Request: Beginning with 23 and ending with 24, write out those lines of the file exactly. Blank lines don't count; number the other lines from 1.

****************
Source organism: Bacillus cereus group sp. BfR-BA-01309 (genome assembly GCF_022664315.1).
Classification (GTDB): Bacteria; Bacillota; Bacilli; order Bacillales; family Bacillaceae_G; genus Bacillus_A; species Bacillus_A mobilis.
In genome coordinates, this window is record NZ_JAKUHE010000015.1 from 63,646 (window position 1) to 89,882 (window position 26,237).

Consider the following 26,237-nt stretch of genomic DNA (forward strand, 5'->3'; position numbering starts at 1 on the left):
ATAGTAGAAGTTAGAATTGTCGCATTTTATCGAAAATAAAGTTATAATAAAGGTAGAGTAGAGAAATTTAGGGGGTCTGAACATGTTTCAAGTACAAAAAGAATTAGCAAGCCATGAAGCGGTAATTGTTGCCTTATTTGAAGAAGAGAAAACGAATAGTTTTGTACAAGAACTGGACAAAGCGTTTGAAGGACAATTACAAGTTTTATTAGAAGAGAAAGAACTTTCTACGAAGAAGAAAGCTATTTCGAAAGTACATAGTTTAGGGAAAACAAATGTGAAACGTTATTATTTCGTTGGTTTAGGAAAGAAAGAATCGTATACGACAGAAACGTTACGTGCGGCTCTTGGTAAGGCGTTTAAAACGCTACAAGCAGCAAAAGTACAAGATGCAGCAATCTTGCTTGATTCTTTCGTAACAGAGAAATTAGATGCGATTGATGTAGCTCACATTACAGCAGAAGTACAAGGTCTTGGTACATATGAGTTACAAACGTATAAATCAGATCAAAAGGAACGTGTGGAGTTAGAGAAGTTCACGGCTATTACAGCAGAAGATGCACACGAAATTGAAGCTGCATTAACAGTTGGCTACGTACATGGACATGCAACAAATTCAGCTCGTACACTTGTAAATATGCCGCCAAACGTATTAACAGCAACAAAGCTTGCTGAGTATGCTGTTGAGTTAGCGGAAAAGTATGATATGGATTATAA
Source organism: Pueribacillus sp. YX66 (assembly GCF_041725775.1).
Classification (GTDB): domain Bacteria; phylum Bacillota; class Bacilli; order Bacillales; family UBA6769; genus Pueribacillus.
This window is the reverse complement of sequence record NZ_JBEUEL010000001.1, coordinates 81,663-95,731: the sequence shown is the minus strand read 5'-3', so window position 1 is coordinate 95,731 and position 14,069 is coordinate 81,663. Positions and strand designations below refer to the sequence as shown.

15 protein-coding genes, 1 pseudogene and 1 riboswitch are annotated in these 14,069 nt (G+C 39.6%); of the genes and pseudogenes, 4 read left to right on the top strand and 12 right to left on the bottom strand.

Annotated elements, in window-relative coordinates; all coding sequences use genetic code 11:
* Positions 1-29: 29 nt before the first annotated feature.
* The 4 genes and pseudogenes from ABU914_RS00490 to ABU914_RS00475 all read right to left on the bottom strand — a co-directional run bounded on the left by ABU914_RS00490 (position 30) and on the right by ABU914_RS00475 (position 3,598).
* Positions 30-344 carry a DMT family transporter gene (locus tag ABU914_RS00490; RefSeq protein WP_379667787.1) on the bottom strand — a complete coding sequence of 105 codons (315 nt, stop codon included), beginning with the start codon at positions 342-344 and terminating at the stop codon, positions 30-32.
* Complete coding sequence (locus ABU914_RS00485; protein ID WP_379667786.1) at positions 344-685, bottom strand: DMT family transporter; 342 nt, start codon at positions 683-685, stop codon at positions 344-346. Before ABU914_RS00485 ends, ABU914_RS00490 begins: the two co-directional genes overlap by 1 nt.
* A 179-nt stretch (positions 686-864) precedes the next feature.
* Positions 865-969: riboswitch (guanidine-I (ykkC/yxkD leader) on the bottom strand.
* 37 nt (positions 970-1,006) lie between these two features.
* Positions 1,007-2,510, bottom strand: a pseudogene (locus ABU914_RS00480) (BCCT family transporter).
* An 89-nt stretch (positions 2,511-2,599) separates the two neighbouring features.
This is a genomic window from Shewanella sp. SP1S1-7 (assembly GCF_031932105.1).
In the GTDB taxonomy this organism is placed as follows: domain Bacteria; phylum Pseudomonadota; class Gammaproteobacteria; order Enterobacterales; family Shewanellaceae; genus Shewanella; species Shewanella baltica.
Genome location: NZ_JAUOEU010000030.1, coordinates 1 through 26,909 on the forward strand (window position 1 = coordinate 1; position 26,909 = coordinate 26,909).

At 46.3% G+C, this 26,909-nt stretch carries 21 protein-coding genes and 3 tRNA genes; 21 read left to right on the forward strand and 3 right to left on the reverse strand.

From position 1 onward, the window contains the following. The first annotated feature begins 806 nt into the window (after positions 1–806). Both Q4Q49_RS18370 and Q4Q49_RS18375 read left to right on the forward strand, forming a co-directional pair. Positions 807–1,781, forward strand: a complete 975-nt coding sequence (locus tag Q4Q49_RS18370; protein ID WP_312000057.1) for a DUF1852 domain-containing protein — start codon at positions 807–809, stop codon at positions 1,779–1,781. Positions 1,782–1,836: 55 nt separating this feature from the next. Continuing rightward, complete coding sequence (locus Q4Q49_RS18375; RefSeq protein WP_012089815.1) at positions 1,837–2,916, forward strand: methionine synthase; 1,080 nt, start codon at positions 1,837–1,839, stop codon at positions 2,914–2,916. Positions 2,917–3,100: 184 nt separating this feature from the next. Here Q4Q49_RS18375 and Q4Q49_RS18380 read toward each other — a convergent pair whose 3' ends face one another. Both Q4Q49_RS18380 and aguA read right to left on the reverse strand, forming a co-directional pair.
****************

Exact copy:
At 46.3% G+C, this 26,909-nt stretch carries 21 protein-coding genes and 3 tRNA genes; 21 read left to right on the forward strand and 3 right to left on the reverse strand.

From position 1 onward, the window contains the following. The first annotated feature begins 806 nt into the window (after positions 1–806). Both Q4Q49_RS18370 and Q4Q49_RS18375 read left to right on the forward strand, forming a co-directional pair. Positions 807–1,781, forward strand: a complete 975-nt coding sequence (locus tag Q4Q49_RS18370; protein ID WP_312000057.1) for a DUF1852 domain-containing protein — start codon at positions 807–809, stop codon at positions 1,779–1,781. Positions 1,782–1,836: 55 nt separating this feature from the next. Continuing rightward, complete coding sequence (locus Q4Q49_RS18375; RefSeq protein WP_012089815.1) at positions 1,837–2,916, forward strand: methionine synthase; 1,080 nt, start codon at positions 1,837–1,839, stop codon at positions 2,914–2,916. Positions 2,917–3,100: 184 nt separating this feature from the next. Here Q4Q49_RS18375 and Q4Q49_RS18380 read toward each other — a convergent pair whose 3' ends face one another. Both Q4Q49_RS18380 and aguA read right to left on the reverse strand, forming a co-directional pair.